Karibu! Welcome!

Since 2004, EWB@ MSU's professional and student volunteers have worked with community members in Khwisero, Kenya to provide water and sanitation infrastructure at the district's 58 primary schools, making it easier for Khwisero's children to avoid waterborne disease and get an education.

In that time, the group has grown from a small club to one of MSU's premier student organizations, raising hundreds of thousands of dollars to fund seven borehole wells, six composting latrines and a biogas latrine that serve thousands of community members.

Thank you for joining us as we continue to work hand-in-hand with local partners to make a difference in one small part of our world. As Western Kenya's limited internet access allows, we will update this blog while in-country with the successes, stories and lessons provided by our work.

Thursday, January 21, 2010

Home Again!

Home. Well home-ish. We arrived last Saturday evening to Bozeman after only three flights home: Nairobi to Brussels, Brussels to Chicago, Chicago to Bozeman. A seamless trip back to the states, though a bit miserable for me, as I was recovering from some interesting African bug that hit me like a sack of rocks when we arrived in Nairobi on the evening of the 13th. My energy has been up and down since getting back, but I feel rather good right now and am excited about it, mainly about having an appetite again.

After travelling to Africa for the first time last summer, I now have a vague familiarity with the burden of returning home with more than a fair share of emotional and intellectual dilemmas. I heard a remark yesterday that it’s great to return to a country that uses purified, potable water to flush its toilets. An enormously cynical remark, but one that is accurately indicative of the challenge that faces many: the assimilation back into a culture that we’ve been raised in for only two decades, but one that has permanently shaped us. A general response by many is a reassurance that we’ll “adjust,” but it’s hard to balance the fact that we do flush our toilets with the same water that we’re working to bring to thousands in Western Kenya, an issue that ultimately eclipses, though affirms, any personal dilemmas in priority or validity.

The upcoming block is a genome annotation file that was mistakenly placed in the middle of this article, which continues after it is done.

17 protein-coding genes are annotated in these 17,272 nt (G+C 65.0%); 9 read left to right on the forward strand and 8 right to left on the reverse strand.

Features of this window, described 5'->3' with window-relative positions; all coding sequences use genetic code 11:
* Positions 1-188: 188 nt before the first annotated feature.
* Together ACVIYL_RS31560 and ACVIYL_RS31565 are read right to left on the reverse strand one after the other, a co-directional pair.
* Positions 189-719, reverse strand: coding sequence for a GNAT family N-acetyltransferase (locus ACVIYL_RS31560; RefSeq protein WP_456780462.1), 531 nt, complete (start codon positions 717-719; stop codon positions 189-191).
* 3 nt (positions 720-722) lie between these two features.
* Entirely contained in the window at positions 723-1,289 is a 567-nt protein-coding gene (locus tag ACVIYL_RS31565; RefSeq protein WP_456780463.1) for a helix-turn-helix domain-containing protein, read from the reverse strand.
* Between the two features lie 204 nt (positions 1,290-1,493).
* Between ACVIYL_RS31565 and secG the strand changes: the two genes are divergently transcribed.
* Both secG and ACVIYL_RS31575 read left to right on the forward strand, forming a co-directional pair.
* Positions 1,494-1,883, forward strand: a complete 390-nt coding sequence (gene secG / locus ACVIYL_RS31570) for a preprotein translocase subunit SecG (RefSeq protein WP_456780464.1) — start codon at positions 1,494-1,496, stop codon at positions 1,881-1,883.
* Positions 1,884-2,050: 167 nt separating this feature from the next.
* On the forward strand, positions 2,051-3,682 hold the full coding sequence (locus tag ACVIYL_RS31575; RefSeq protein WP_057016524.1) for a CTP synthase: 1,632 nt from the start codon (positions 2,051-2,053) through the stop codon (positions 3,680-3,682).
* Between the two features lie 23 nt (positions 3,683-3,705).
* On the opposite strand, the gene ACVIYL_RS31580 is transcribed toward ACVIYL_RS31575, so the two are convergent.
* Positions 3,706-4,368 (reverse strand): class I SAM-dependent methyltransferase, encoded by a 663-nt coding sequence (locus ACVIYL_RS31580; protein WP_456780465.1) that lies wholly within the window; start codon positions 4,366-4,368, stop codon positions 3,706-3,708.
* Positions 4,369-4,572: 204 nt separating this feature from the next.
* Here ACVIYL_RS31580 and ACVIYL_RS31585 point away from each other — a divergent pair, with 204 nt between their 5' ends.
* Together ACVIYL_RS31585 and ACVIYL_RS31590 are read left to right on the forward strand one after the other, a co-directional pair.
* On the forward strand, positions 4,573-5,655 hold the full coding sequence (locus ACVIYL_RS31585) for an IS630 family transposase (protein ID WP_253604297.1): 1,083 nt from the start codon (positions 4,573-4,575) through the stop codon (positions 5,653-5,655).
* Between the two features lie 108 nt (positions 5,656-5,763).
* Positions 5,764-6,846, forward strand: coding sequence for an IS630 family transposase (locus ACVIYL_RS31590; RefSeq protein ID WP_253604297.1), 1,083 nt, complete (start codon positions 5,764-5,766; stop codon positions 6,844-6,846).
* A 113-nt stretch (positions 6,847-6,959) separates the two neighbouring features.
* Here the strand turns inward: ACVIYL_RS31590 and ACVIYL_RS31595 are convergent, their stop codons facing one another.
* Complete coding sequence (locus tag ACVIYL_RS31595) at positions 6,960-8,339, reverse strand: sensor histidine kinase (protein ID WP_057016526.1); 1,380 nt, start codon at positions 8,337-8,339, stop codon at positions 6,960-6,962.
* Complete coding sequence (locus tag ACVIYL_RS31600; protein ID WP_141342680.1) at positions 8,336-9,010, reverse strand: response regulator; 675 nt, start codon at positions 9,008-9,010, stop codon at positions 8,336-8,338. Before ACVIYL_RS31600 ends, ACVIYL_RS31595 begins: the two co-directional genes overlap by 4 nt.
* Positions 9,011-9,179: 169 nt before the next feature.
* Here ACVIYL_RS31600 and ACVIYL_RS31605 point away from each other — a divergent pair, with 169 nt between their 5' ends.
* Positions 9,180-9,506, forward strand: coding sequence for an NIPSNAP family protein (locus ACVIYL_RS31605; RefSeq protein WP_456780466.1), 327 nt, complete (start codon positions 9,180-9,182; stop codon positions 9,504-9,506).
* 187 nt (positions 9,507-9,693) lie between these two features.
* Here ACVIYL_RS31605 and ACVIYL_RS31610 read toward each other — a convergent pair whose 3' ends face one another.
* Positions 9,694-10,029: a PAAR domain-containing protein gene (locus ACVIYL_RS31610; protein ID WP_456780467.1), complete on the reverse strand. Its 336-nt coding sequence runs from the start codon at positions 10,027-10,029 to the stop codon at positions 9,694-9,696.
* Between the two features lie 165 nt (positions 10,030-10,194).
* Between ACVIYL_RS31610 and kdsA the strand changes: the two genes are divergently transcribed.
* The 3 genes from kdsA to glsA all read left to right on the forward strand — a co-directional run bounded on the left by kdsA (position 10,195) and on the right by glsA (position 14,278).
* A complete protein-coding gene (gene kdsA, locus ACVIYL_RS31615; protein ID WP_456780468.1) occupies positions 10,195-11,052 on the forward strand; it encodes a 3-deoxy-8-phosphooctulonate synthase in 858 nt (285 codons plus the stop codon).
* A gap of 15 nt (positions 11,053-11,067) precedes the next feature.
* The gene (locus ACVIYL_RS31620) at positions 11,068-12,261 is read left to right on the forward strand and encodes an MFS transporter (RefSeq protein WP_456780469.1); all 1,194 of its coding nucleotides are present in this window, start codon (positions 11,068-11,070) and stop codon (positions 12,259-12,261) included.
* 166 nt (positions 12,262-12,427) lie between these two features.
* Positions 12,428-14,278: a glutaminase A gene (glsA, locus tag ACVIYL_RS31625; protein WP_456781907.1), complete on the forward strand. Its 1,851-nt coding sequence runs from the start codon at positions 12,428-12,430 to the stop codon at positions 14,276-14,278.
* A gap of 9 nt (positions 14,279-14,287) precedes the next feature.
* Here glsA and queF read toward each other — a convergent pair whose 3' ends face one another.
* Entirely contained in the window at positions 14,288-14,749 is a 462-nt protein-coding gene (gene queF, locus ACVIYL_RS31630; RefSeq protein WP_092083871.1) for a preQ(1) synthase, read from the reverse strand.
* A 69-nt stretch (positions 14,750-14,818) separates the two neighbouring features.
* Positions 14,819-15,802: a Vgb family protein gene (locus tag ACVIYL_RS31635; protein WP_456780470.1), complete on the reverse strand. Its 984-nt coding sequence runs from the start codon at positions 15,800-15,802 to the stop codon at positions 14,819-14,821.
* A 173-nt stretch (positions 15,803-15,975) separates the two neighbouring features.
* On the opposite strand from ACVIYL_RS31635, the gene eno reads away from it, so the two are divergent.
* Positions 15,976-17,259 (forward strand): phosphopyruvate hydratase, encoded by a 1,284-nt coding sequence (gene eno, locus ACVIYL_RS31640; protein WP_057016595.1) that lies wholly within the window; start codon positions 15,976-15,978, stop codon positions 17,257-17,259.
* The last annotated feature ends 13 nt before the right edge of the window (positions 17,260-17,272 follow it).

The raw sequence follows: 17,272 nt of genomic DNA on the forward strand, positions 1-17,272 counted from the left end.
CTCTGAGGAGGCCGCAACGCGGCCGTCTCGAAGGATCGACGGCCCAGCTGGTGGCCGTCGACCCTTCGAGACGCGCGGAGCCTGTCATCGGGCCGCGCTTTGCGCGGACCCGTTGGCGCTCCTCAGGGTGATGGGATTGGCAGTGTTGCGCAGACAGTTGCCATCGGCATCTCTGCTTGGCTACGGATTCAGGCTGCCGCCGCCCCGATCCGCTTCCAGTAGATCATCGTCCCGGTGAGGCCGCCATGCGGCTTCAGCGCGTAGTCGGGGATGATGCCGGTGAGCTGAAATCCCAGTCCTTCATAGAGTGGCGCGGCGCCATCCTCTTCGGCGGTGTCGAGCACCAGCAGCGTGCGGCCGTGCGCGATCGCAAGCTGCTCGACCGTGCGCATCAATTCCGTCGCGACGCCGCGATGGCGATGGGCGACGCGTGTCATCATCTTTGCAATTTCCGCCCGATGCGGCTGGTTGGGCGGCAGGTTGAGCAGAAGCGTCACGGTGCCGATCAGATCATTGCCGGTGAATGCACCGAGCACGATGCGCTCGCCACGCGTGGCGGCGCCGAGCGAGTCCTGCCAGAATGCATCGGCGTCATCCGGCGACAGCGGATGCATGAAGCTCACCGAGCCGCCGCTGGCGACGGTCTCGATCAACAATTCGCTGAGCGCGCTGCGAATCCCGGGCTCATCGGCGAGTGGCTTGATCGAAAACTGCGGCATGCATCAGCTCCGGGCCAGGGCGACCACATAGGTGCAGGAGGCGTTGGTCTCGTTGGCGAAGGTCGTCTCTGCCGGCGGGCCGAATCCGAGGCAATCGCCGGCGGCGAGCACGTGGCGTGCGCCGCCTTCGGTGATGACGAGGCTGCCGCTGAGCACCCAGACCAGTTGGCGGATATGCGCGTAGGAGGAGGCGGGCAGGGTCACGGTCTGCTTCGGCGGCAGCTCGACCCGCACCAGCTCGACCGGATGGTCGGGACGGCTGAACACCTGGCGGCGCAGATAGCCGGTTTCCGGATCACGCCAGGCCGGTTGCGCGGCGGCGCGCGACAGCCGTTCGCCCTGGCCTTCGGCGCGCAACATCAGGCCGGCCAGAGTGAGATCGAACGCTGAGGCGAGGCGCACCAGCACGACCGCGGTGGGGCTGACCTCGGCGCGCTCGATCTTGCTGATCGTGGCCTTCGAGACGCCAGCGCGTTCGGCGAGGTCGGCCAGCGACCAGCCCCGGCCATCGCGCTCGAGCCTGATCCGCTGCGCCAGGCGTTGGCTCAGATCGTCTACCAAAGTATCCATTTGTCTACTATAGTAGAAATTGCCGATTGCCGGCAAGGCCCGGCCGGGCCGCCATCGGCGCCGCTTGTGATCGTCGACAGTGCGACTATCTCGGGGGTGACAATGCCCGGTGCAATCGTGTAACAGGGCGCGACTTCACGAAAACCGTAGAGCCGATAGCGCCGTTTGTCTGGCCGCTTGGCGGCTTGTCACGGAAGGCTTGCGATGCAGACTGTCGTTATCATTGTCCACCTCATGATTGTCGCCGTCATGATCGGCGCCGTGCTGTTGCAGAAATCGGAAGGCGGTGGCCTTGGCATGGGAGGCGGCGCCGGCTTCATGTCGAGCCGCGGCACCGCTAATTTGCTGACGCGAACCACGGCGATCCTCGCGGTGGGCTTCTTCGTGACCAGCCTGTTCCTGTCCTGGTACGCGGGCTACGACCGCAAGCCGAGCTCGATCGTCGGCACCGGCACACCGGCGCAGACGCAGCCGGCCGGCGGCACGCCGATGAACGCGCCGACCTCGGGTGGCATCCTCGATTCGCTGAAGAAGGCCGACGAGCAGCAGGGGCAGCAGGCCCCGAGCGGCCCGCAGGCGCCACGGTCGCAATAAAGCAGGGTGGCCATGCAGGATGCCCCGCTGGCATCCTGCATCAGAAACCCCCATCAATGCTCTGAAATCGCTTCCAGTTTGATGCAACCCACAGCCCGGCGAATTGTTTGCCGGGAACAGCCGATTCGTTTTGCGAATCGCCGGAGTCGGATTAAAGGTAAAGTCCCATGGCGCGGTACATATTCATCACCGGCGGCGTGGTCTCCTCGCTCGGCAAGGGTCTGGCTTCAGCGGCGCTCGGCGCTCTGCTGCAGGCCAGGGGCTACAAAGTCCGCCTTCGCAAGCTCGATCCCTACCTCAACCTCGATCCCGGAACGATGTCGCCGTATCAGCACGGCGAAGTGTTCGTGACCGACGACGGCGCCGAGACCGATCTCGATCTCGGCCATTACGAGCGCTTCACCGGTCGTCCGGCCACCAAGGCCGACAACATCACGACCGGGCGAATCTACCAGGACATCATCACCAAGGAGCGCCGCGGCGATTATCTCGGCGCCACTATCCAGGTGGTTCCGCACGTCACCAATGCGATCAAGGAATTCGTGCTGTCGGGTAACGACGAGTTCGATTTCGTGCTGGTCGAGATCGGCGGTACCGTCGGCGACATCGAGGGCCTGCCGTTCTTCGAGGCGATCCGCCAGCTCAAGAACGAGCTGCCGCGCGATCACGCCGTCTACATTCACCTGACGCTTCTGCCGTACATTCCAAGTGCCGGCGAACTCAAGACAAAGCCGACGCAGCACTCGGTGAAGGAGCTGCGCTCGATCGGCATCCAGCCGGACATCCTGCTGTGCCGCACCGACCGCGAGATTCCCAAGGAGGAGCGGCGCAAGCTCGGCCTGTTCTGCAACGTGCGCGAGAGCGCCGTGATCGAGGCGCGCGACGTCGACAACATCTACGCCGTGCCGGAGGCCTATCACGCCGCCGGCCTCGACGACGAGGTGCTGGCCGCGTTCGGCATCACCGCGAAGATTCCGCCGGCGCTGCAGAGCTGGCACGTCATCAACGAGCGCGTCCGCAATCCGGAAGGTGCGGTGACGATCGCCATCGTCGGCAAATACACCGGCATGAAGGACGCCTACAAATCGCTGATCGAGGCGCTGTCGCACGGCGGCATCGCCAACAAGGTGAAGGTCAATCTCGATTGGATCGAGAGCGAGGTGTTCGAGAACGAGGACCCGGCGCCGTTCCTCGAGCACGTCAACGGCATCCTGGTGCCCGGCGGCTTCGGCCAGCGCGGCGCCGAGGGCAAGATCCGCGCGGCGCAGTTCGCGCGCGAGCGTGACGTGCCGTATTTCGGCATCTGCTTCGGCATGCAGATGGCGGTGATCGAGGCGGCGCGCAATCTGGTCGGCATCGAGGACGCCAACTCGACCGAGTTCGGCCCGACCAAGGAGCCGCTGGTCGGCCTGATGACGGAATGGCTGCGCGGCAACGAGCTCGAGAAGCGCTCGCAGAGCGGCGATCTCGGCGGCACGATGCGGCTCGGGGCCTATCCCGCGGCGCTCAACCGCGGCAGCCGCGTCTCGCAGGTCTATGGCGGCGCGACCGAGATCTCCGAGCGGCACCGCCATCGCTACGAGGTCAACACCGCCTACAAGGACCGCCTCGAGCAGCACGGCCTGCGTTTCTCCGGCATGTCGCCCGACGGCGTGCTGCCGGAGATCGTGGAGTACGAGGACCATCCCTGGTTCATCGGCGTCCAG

So with this in mind, I find myself, once again, sitting back in an attempt to take an objective look at what is going by. Class has already started, which is priority for nearly every one of my peers. I’m able to overhear how stressed everyone already is from two days of class which equates to a brand-new routine for many and how everyone’s break was “too short.” Agreed. Though after attempting to understand only sliver of what it means to live in a developing nation, and devoting a significant portion of waking hours to a project that attempts to create a better life for those who are purely less “lucky” than all of us, I am left with a deep concern for “those whose greatest expression of humanity is the newest cellphone,” as Nicholas Kristof put it last fall when he spoke to MSU.

What I’m left with is an affirmation that I’m on the track that I want to be on, one that might not be for everybody, though to some extent I think that everyone here is obliged to some level. Peter Singer, a famous contemporary philosopher put it pretty clearly, “if one can act without sacrificing something of equal of greater moral worth then one ought to.” I’ve been raised in food banks and helping with homeless feeds as my mother has devoted her life to helping the less fortunate in some way, as she understood what it meant to be poor in America. I don’t.

And in a more shallow sense, when it comes down to it, bouncing around in the back of a Kenyan matatu, avoiding police checkpoints (avoiding having to pay bribes/fines) is much more exciting for me than a night in Las Vegas or a 15’ cliff drop. Maybe I’m arrogant and self-righteous, I’ll take that, but I’ll defend the fact that there is more out there than the “newest cell phone.”

Thank you all for reading and following our trip. Apologies for not writing more (we had to walk about six miles for electricity), but I hope that if anything our writing helped to articulate what it is that we do: at the very least, providing clean water and sanitation at a few schools in another developing nation, at the most, catalyzing community development and offering a deserved opportunity for students to actualize their inordinate potential.

Until the summer,


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